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All About Inventory and Logistics - Amazon Seller Tips with Chelsea Cohen - Part 1
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Manage episode 317132872 series 2492296
A. Part 1
Transcription in this episode:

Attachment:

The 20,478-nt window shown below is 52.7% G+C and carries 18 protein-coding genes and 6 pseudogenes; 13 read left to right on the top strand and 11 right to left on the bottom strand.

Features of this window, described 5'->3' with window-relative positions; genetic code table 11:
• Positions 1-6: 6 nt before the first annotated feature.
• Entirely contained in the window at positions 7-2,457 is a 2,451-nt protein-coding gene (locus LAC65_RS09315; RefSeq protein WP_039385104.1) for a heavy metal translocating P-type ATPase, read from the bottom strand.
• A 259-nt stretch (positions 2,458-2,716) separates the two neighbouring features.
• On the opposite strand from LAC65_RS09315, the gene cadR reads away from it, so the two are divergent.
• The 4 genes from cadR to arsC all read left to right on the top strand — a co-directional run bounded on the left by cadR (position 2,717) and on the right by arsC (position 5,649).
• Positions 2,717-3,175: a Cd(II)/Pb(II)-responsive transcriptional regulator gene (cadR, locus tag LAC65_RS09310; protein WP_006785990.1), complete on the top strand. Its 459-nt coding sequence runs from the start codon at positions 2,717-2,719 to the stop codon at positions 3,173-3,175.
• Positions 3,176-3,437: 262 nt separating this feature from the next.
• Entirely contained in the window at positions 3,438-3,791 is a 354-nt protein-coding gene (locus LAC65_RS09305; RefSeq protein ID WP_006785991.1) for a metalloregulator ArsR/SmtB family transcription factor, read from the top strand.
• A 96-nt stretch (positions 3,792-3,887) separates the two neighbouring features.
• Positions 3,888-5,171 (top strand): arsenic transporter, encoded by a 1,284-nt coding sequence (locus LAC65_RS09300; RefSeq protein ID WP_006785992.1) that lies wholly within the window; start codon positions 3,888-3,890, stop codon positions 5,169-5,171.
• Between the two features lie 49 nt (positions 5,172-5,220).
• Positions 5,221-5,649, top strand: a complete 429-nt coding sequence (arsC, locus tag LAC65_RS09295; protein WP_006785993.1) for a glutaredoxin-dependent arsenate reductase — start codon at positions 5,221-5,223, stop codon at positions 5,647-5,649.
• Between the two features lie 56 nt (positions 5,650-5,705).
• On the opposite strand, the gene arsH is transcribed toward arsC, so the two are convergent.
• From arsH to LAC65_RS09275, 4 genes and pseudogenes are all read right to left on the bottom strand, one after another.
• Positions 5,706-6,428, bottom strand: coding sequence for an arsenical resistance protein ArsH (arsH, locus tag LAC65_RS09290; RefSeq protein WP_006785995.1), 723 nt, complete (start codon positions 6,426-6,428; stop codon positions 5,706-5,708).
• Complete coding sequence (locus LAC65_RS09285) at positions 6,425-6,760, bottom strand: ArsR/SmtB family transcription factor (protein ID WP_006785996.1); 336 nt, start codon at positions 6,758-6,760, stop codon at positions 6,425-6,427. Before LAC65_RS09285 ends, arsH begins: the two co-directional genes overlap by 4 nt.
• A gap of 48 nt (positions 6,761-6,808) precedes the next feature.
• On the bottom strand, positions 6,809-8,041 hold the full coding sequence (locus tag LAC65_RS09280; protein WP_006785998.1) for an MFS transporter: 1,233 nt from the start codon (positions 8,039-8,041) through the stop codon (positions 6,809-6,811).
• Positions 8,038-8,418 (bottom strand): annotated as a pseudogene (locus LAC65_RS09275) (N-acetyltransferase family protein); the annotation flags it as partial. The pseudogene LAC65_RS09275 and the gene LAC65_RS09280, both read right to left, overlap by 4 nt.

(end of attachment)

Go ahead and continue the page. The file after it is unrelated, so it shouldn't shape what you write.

[00:00:01] spk_0: Welcome to the seller roundtable e commerce coaching and business strategies with [00:00:06] spk_1: and er not and amy Wiis [00:00:08] spk_0: hey what's up everybody this is Andy are not with amy Louise and this is seller now round table number, wow, round table number 125. We have Chelsea a cohen here today. Chelsea Oh thank you so much for being with [00:00:25] spk_1: us. Yes, thanks for having me. [00:00:27] spk_0: Usually I can nail that but today it's marbles in the mouth [00:00:31] spk_1: day, No problem. Facebook was down yesterday so you have [00:00:36] spk_0: the withdrawal? No, I was hoping like I posted when it came back up, I was hoping it would just never come back. I think our society and world would be better off honestly at this point, but it came [00:00:46] spk_1: back [00:00:47] spk_0: unfortunately. So here we [00:00:49] spk_1: are a love hate thing because I totally, we advertise on it and I was like, it really got you to start thinking about how many people you are not connected to unless you're connected through facebook instagram or WhatsApp. Right? Yeah, first I'm like Lincoln I need to like bulk up my linkedin because that's the only safeguard against losing all your context. [00:01:13] spk_0: Yeah Lincoln works with like I've been doing since you know, facebook banned me for like the third time a couple of years ago I've been doing a lot of Lincoln stuff. So yeah, I have a giant amazon seller group there. I have a ton of connections there and some of the best leads for my software business for clients, things like that have all come from linkedin so especially if you're in the, you know, B two B space, you can't really beat linkedin. Um also I just feel like the conversations there, you know, it's like, even though I'm guilty of it as well, like I just get tired of seeing all the politics and all the Bs that comes along with facebook. So um yeah, so I I really enjoy Lincoln and I agree. I think it's a good lesson in terms of owning the audience, right? We talk about that a lot. I think that's a stark reminder of how if you don't own your audience that you know, if facebook decides, they don't like you all of a sudden they can just shut you off. So kind of scary. But enough about that Chelsea to tell us about you kind of your journey up to this point, you know, if you want to go back to where you were born, where you raise school, kind of, anything like that, we'd love to get to know you better. [00:02:17] spk_1: Sure. It's funny because I always start with my amazon selling story. Um but I'll probably, I'll probably start with one of the more interesting stories that actually happened when I was eight. My mom told me this happened. Um and it sounds like me, I don't have kids yet. We are going to, we are planning on having kids in the next year or so, but when I was eight years old, I was talking to my mom and she was telling me something, you know, well when you have kids you know and I'm like what? She was like well when you have kids and she was telling me something, I was like I'm not going to have kids, she's like really why not? Like who will take care of them, I'm going to be working. So that was like from the beginning like since I was eight years old, I knew that I wanted to to work and to do things and like she had her own business, she she had a daycare and then it she started homeschooling myself and my brother and then that turned into a school and uh my dad had his own business for a while and so it was always you know entrepreneurial, I was always seeing that people were building businesses and so you know that was kind of the start of things, I've done a bunch of random things but they've all been either My own business, trying to do my own business or making money to pay off the debt from my business so that I could go back to creating my own business. So that's kind of how I started with Amazon was in 2014 after one of these stents is working at an accounting firm um in finance, so that's kind of the start, [00:03:52] spk_0: oh so so that was the start and then so you you discovered amazon and like was it uh was it like you got an amazon and you were just killing it. Was there like a steep learning curve and kind of, what was that journey like? [00:04:07] spk_1: Yeah, I mean 2014, it was definitely a lot easier if you did something different than you could do well. So I signed up for a course that a lot of people took back then called the amazing selling machine. And I actually, we had missed the cut off because they do these, you know, twice a year, you know, promotions, we missed the cut off and we actually, we tried to do so well, we'll just find another course and we started to do are a um and that went horribly. We had, you know, they had some app and it was scanned wrong. So so Ari my husband was buying things and bring them back and I'm like, these are not profitable and it was just, I was like, this can't be what they're all doing. I had a friend making 60,000 a month who has done this other person, like they can't be going to big lots and buying, you know, random products and this can't be how you make $60,000 a month. So I ended up um someone wanted to refund their course and they ended up selling it to me. So I paid some random person, $3000 for this course. I'd never seen a promotion about the course at all? And it wasn't until I actually got access to the course that I was pitched on private label and I was like, this is brilliant and I got so excited. And so from the point we started the course to the point we sold our first product from china. It actually was only seven weeks. So that was like how uh ambitious I was because I thought we were behind everybody. Uh, and then we started selling the first product sold fantastically and we uh launched our second product after that in about eight months into the business. We were able to put our jobs, [00:05:51] spk_0: love it. I love it. So um, on that same note, kind of what was, you know, what was the biggest struggle in terms of, you know, getting into the business like, you know, some people, no matter what their background, right? Like for me I was kind of like a tech guy. I had a background in like my aviation and all that kind of stuff, but like, and I was an entrepreneur almost my whole life, but I didn't really know about like systems, processes, kind of some of the things that when you own your own business, especially one like an amazon business where there's so many moving parts and things that you need to know things you need to do, you know, uh customer service that needs to be replied to at a certain point kind of what, you know, what were your weaknesses, once you started going into the business and how did you improve on those? [00:06:35] spk_1: Yeah so I think delegation has always been my my week weakest point um you know feeling like oh well I can just do it myself and you know I'll get it done faster if I do it myself. But it's like yeah maybe that one time you get it done faster but when you compound all the times you do it yourself you're actually wasting a lot of time. So that's always been kind of a hang up of mine. And so I'm constantly working on improving systems and then also just being able to kind of let go and let somebody screw something up. [00:07:08] spk_0: Yeah I love that. All right so let's get into the meat potatoes, why you're here the ninja skills that you bring to the table, our inventory management um you know kind of helping people navigate that as it's getting worse by the year with amazon, you know either having inventory limits, um you know losing stuff. I I just heard from somebody, I think it was our last guests who said that they like amazon lost their their entire L. T. L. Shipment for like two months. You know there's all these struggles when it comes to inventory on amazon. I remember when I first started like I didn't even really grasp the concept of FDA or even how that worked. So kind of how did you get into inventory and you know, kind of how, howard do you navigate it effectively? [00:07:54] spk_1: Yeah. So I originally, it was to solve my own problems, you know, um I had the experience of having our entire christmas shipment lost until after christmas lost, I'll say lost because it's not really lost, its don't, it's sitting in a parking lot somewhere and it's not being unloaded and we'll get into more about that and how to prevent that from happening. But that was why I got into inventory management. The margins on my business were, you know, were shrinking and there were certain things that I couldn't control amazon fees, you know, people coming in dropping their prices, black cat tactics from competitors, all those things I couldn't really control. But what I could control was the lost revenue or the lost profit from either overstocking or stalking out. And so I really figured out that I had to get a handle on how can I make sure that my inventory arrives on time, How can I make sure that my orders are correct and I'm not ordering way too much and taking out a loan, paying interest on that loan and then paying all those storage fees after the product doesn't sell like you think it's going to sell. And so that was In 2018 when I started putting together a really detailed spreadsheet and found that it takes a heck of a long time, definitely. Yeah, I think that just inventory management in general is something that all of us struggle with because if we don't manage your inventory, you ran out of stock or you lose money and there's so much in there and it's like we're always trying to figure it out, right? We're always trying to create a new spreadsheet. I know yesterday I was you know, talking with my husband about our business processes and I'm like okay, how many new spreadsheets have we created in the last, you know six months in people don't tend to keep them up either because you always need a new metric, right? Like okay, well no I want to look at it from this side of things and it's not easy and there is no perfect solution, right? You mentioned people with so stop that you're constantly making improvements to your tools and you know it there's no perfect solution but it's an important solutions so I can definitely identify with that. So what do you think in terms of struggles that amazon sellers face with inventory management? What are those major struggles that you hear from people? What are they dealing with when it comes to inventory management? Yeah, it's interesting because you know it has evolved a bit when we first started um there is something that we that we recognized was happening with sellers because the first year and a half of so stock, I personally on board and every single person who came into the software. So I talked with hundreds of sellers and that was one of the ways and has been one of the ways that we get a lot of our insights into where we need to head, what we need to do, you know, features and things like that. But one of the common things, there are two common things that that sellers just generally weren't doing one was they were not planning with a buffer stock in mind. They didn't have any safety net, they just, you know, they they didn't have that as part of their system. Um so they were running out of stock or they had the air freight things and those were big problems first of all and so in onboarding people they would be shocked at their first order. But it's like, yeah, you need to, you need to create that first order is always going to be larger to get yourself caught up to implementing a buffer stock. So finding the ability to do that whether you know, it's adjusting your cash flow, your terms, your payment terms, whatever it is, finding a way to hold additional inventory just in case that was kind of the first side of things. And the second thing that we noticed people were not doing was planning their marketing against their inventory. So that was a big Problem. Even eight figure sellers that we talked about Would stop themselves out because on a whim they wanted, you know it's mother's day, we should do a mother's day campaign, let's do a 20% off coupon, push it to our list and sell a ton of this product for mother's day. And father's day is the next month coming coming up. You know father's day they're stalking out and the cost involved and not just stalking out and then having to airfreight and having to re rank your product but 20% off that you basically gave your product away when you could have spelled it full price and state and stop. You know if you're paying an agency that's a cost too. So all of these costs kind of start adding up and so that was something that we started really pushing as a concept of inventory minded marketing, you know, making sure that your marketing is in sync with your inventory. Got it. So the first thing that you mentioned was having a buffer stock so making sure you have enough stock to have a buffer in between orders. And then the second thing was planning your marketing around your inventory so that you're not just again causing yourself to stuck out and really be stressed out at the same time. Something that you taught me that I didn't know, I know it's impossible to teach me things that I don't know. But anyway. No but something you taught me that I didn't know about restock limits which is what all of us are dealing with, whether you're an eight figure cellar or a five figure seller, you are dealing with restock limits and something that you taught me was that stock outs and how much my inventory stays in stock has to do with my restocked limits. If I'm out of stock, I don't actually can't send more inasmuch in as I could before. And so that was an even bigger reason to stay in stock. And it made all the sense to me once you showed me how restock limits are calculated. So speaking of that, how do you recommend sellers deal with restock limits or look at restock limits? Yeah, so it's important to understand what, you know, what contributes to restock limits. Um what is amazon using to predict that and we know, you know, there's certain things that amazon has inside of that algorithm that we can't know and then we also know that no matter what amazon's normal, you know, formula for calculating restock limits is every now and then they can put full, you know the lever and say guess what all of you guys were lowering risk documents because we don't have, you know, things are going chaotic and crazy in the warehouse, they're going to pull a lever. Um that's something that we have learned in the past the hard way. So it gives you a very unsettling feeling about your inventory and about your business, but in terms of restock limits. Um the metric that is most important is sell through and sell through is made up Of two different things. The way the amazon looks itself through is a look at your 90 day sales. And then they also look at the average inventory that you are holding within um that period of time. So it's your utilization. Right? What are you holding at F. B. A. And then also what are you selling? And so uh that makes up yourself through. We see in the I. P. I. Limit one of the metrics when we're looking at R. I. P. A. Score is sell through. And so that if you if you know that it's 90 days uh of sales. You know that if you increase your 90 day sales, your total sales you're going to increase your self through. Which should help to increase your restock limits. But if you also lower your um utilization right? Moving excess inventory that that has an effect on cell through as well. Right? So those are two things to not to over Overstock inventory that's not actually moving through the system. Um And so sell through is the number one metric, if you have you know looking at all of the metrics restock limits I. P. I. All of that it all comes back to sell through. And that's what amazon really cares about. Got it. So if we can master ourselves through then we can master are re supplements. Um And as far as those, those units that are not moving, I'm guessing you're going to recommend that we maybe pull some of that stuck out and manage it through a third party logistics provider. But the tough thing is right now it's really hard for people to find Reliable 3rd Party logistics provider. So do you have any advice for how people can pull out their stock or not from that stock in that isn't moving as much and how can they find a reliable three pl uh yeah, so not all three pls actually do outside fulfillment. So you're looking for, when you're looking for ways to fulfill that inventory outside of amazon, you're looking for someone who is a fulfillment center and someone that you can actually trust will be solely focused on fulfillment or we'll have a separate dedicated team for fulfillment because one of the things that we've seen happen last year is there were companies that decided, okay, we're going to do fulfillment, but we're also gonna do replenishment, which means sending boxes, sending your pallets of inventory into amazon. And when these companies, when they went into fourth quarter, they were not plant, they had not planned well enough to actually fulfill both sides. And so the replenishment orders tended to just sit there while all of the fulfillment orders took place. So you need to make sure that if you're the company that you're working with does both that they'll be able to handle both sides of your business first of all and second of all um that they're actually they're actually recommended by someone that you trust because there's a lot of these companies that are popping up, we have a list that we that we give to people of basically community source or community vetted uh contacts for that particular service. Got it. Cool. So I know you have a ton of really great resources on the so stock website about all of that, so that's a great place for people to visit. Um Now in terms of reordering from suppliers, so you mentioned that people need to have a buffer stock, what do you recommend for? How often people should order? How should they manage their orders from suppliers as far as how much they should order at once. And then how should they get themselves on a schedule in order to have that buffer stock? Yeah. So so yeah, the first thing would be to figure out what your buffer stock needs to be. Um and a good rule of thumb for Amazon it gets difficult depending on what your restock limits are, but a good rule of thumb is to keep it at at least 30 days worth of inventory. Some people are going up to 45 days if they can afford it just because of how long it's been taking uh to check things in and and we are switched, we switched to something called an as needed Uh or a min max restocking. So instead of you know a lot of the time people like to go okay I only want to send inventory in every month or I only want to send it in every two months. That that has been shortening and shortening but you have to be more flexible because of how tight some of these restock limits are. We do what we have settings called min max restocking where we say you know if we want inventory to be sent in when it gets to this you know this low amount, we want to stock it up to this high amount and kind of have a minimum and a maximum um That helps us to instead of like a schedule, a transfer schedule in days, it's a transfer schedule based on uh the inventory, the minimum and the maximum inventory settings if that makes sense. Got it. Yes that does make sense. And then um one more question about just staying in stock, How do you recommend that sellers stay in stock? Yeah so staying in stock has a lot to do with logistics and I think that um it's becoming more and more clearer how much you really need to understand logistics and how you need to plan for any scenario. So having a plan B. And having a plan C. Is extremely important for staying in stock. The Andy gave an example I think of someone who their shipment got lost for two months. So that would not have, that would be a problem, it always be a problem, but it wouldn't be as much of a problem if you had backup solutions, for example, sending all of your inventory in L. T. L. Um I call it uh you know, putting all your eggs in one basket or letting someone have all your stuff right? You never want to let someone have all your stuff if amazon has all your stuff and it's on one trailer and they decided to park that trailer and not unload it for two months and tell you it's lost, then that's going to destroy your business, right? The repercussions of your restock limits crashing after that and trying to work your way back up into a range where you can consistently have inventory be fulfilled by amazon becomes very difficult. So holding something back so that you can send it small parcel delivery if needed. Uh is important, it is expensive but it's not necessarily more expensive than stalking out. So send most of your stuff, you know LT L. And have some reserved to send small parts of delivery if you need it. Same thing with putting everything on a boat, but most stuff on a boat and then have inventory sitting at your suppliers warehouse to airfreight over if needed. So those are some of the main um logistics. Uh it's kind of tweaks that you need to make that and having an outside fulfillment center if needed as well, awesome. So the other thing as far as sending in new stock. So if I've got some stock in a three pl or my own warehouse and I've got you know some in stock in amazon. How often should I be sending in new stock to amazon? Um I mean it depends on what your restock limits are but you'll want to have a sell through rate that probably is between uh in amazon inside amazon two and three. So um amazon looks at 90 days. So three would be that your monthly you're turning over your inventory monthly. Right? Um So you want to make sure that you can turn over your inventory monthly or say every two months. That would be the frequency. Uh It depends on you know it depends on the product, how you know how much inventory you send in of course but that would be that would be a good target. [00:23:39] spk_0: Thanks for tuning in to part one of this episode, join us every Tuesday at one PM pacific standard time for live Q. And A. And bonus content after the recording at cellar round table dot com, sponsored by the ultimate software tool for amazon sales and growth seller. S. C. O. Dot com. [00:23:55] spk_1: And amazing at home [00:23:57] spk_0: dot com